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Merkel turns the screw as Greece faces intense pressure to accept tough reforms and austerity measures

Tonight’s talks have been described as a “mental waterboarding” of the Greek Prime Minister Alexis Tsipras.

Europe Greece Bailout Angela Merkel, Francois Hollande, and Alexis Tsipras speaking outside tonight's emergency summit meeting AP / Press Association Images AP / Press Association Images / Press Association Images

Updated 9.20pm

GREECE HAS BEEN presented with the Eurozone’s demands for a new bailout programme, and the proposals on the table would see the Greeks forced to vote through sweeping changes by Wednesday night.

The proposals would see Greece streamlining its VAT procedures, broadening its tax base, and implementing a raft of spending cuts among other demands.

Premier Alexis Tsipras was tonight put through the wringer in a meeting with Donald Tusk, Angela Merkel and Francois Hollande, where he was left under no illusions that the swift reforms are expected to be implemented this week.

Greek officials are believed to be ‘humiliated’ by today’s events, and highly critical of the hardline stance being taken by German Chancellor Merkel.

As anti-austerity protesters gathered in central Athens this evening to encourage Tsipras to hold firm and not give in to the Eurozone’s demands, UCD economics professor Karl Whelan said on Twitter that he believes the EU’s proposals show that Germany is determined to get Greece out of the Eurozone:


Meanwhile, French president Francois Hollande said he will do  everything he can to keep Greece in the eurozone.

Arriving for tonight’s emergency summit in Brussels, Hollande said “France is going to do everything to reach an agreement tonight.”

“It is Europe that is at stake,” he said.

Hollande also sought to douse any talk that a temporary Greek exit from the eurozone is possible. He said Greece is either in or out, adding that the latter would be a retreat for Europe.

Germany has drawn up plans for a temporary five-year Greek exit from the euro if it fails to improve its bailout proposals, a European source told AFP yesterday as eurozone finance ministers met in Brussels.

“It’s an internal paper, it was not distributed today (at the eurozone meeting). There were two options: an improvement of the proposals, or temporary ‘Grexit’,” said the source, who had seen the paper.

The EU today cancelled a full 28-nation summit today to decide Greece’s fate in the single European currency as eurozone finance ministers continue “difficult” reform-for-bailout talks with Athens.

Greek Prime Minister Alexis Tsipras says he’s ready for a compromise deal with European creditors and that an agreement later today is possible if “all parties want it.”

Tsipras said Europeans want to see Europe “united and not divided

European Council President Donald Tusk said he has cancelled EUCO (the European Union summit):

The move came after divided eurozone finance ministers held “very difficult” talks on Greece late into the night on Friday.

Yesterday’s meeting of the Eurogroup, comprising finance ministers from the 19-nation single currency area, was supposed to pave the way for all European Union leaders to sign a final agreement at an emergency summit today, billed as the last chance to keep Greece in the euro.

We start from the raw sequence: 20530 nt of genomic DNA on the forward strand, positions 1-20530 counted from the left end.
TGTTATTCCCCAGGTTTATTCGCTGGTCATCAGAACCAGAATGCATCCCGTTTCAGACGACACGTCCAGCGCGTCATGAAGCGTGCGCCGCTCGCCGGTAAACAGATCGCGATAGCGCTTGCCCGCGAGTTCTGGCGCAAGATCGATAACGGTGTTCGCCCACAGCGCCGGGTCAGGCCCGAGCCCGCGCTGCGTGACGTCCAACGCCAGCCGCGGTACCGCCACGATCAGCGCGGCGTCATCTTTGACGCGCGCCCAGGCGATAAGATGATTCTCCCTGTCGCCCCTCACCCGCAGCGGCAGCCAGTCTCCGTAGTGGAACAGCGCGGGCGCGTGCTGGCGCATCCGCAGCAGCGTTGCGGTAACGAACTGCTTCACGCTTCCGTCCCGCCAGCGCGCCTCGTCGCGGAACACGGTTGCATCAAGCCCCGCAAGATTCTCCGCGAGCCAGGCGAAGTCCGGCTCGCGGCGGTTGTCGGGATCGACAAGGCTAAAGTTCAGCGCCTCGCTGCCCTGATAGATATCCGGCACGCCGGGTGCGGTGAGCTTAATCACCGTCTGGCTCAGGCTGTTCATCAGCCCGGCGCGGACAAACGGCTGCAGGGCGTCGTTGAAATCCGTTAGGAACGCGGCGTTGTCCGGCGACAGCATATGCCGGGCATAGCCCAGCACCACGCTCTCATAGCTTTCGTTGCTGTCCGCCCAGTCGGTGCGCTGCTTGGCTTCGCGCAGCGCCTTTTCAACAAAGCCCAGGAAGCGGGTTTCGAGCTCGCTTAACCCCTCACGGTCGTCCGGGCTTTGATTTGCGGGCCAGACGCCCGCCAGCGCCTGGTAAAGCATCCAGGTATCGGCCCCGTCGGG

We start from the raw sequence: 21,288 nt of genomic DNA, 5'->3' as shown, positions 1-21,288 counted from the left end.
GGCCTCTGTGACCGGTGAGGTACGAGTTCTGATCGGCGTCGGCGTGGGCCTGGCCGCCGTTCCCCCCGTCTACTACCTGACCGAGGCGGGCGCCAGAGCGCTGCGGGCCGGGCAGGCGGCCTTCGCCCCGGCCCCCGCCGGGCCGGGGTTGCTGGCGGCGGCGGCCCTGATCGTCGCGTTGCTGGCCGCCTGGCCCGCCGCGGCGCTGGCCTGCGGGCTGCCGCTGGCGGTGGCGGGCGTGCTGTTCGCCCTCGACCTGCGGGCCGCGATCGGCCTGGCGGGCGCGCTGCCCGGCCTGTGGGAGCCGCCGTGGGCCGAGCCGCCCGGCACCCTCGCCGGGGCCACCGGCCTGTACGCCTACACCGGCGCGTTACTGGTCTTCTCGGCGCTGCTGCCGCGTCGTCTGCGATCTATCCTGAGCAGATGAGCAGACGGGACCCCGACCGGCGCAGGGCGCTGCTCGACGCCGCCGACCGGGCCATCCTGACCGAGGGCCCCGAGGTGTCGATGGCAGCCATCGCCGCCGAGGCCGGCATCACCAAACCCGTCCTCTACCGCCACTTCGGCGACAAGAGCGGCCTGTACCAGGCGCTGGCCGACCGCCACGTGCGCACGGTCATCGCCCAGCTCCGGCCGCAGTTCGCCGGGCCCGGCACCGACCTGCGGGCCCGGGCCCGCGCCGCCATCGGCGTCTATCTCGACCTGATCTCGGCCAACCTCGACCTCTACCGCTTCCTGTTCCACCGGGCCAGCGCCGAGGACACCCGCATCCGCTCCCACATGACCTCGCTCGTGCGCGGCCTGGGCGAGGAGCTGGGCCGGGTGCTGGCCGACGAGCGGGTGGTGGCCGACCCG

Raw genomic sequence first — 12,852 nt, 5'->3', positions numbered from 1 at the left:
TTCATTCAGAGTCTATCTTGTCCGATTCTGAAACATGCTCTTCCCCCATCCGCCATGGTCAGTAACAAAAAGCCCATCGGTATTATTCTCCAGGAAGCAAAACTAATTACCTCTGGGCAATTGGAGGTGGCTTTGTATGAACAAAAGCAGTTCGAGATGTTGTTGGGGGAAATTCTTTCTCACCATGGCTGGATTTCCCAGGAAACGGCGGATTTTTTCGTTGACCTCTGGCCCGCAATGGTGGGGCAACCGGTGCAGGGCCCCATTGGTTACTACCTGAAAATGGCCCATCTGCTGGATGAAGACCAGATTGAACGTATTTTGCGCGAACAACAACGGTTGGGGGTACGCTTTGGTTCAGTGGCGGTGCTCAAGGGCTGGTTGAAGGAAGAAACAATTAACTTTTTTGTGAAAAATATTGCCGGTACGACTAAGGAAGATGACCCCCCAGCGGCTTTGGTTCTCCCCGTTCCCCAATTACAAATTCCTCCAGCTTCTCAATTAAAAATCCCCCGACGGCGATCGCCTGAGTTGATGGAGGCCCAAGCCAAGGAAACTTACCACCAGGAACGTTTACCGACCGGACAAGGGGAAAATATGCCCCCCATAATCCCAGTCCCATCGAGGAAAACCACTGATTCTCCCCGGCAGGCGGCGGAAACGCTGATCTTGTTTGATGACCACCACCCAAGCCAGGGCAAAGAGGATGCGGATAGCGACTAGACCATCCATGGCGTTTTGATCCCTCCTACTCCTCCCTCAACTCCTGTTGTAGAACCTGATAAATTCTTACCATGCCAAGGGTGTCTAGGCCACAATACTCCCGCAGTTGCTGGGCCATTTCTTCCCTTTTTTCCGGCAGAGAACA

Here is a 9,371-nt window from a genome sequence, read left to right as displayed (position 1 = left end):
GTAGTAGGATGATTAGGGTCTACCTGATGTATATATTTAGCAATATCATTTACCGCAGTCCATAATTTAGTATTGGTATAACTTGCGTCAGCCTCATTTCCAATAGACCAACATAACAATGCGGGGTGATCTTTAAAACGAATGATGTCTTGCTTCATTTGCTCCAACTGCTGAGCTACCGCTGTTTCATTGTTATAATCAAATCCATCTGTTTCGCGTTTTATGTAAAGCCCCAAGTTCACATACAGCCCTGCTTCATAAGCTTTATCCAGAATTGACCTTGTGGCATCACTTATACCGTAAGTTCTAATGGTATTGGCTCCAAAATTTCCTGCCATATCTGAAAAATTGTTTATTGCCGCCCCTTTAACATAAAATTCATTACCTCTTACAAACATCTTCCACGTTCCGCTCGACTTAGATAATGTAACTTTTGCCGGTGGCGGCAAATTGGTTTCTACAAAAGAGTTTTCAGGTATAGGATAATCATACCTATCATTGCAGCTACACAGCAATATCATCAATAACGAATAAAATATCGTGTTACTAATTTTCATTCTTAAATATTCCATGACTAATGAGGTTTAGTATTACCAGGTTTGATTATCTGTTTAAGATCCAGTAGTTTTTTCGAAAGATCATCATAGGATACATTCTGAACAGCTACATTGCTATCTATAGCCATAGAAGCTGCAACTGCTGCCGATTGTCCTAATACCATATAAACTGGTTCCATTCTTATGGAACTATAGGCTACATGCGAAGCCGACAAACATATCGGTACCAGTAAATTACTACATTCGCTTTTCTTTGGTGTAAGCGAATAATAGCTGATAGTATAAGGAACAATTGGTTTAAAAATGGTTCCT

Sceptical nations demanded more commitments from Athens.

Europe Greece Bailout Dutch Finance Minister Jeroen Dijsselbloem Virginia Mayo / AP/Press Association Images Virginia Mayo / AP/Press Association Images / AP/Press Association Images

Finland’s parliament decided it will not accept any new bailout deal for Greece, media reports said yesterday.

It is one of several EU countries whose national parliaments must sign off of any debt deal for Greece.

Finnish lawmakers’ decision to push for a Grexit came after the eurosceptic Finns Party, the second-largest in parliament, threatened to bring down the government if it backed another rescue deal for Greece, public broadcaster Yle reported citing sources close to the talks.

Conservative Party Conference 2012 Timo Soini, leader of the Finns Party David Jones / PA Archive/Press Association Images David Jones / PA Archive/Press Association Images / PA Archive/Press Association Images

In Finland, it is the country’s “Grand Committee” — made up of 25 of parliament’s 200 MPs — which gives the government a mandate to negotiate on an aid agreement for Greece.

Members of the committee met for talks in Helsinki on Saturday afternoon to decide their position, YLE reported.

The Finnish parliament declined to comment on the media report.

Greece Bailout Greece's Prime Minister Alexis Tsipras Thanassis Stavrakis / AP/Press Association Images Thanassis Stavrakis / AP/Press Association Images / AP/Press Association Images

Eurogroup chief Jeroen Dijsselbloem said the “issue of credibility and trust was discussed” by ministers, who are wary of the Greek government’s commitment to enacting the new reforms which closely resemble those rejected by voters in a surprise referendum.

“We haven’t concluded our discussions. It is still very difficult but work is still in progress,” said Dijsselbloem after nine hours of gruelling talks.

Finnish Finance Minister Alexander Stubb was more upbeat, despite reports that Finland’s parliament has decided it will not allow the government to accept any new bailout deal for Greece.

“We are making good progress,” he said.

EU Commissioner for economic affairs Pierre Moscovici, who has been among the most sympathetic to Greece’s plight, said: “I am always hopeful.”

- © AFP, 2015.

With reporting from Cianan Brennan

Originally published 9.58am

Read: Ryanair wanted to offer free flights around Greece, but was turned down >

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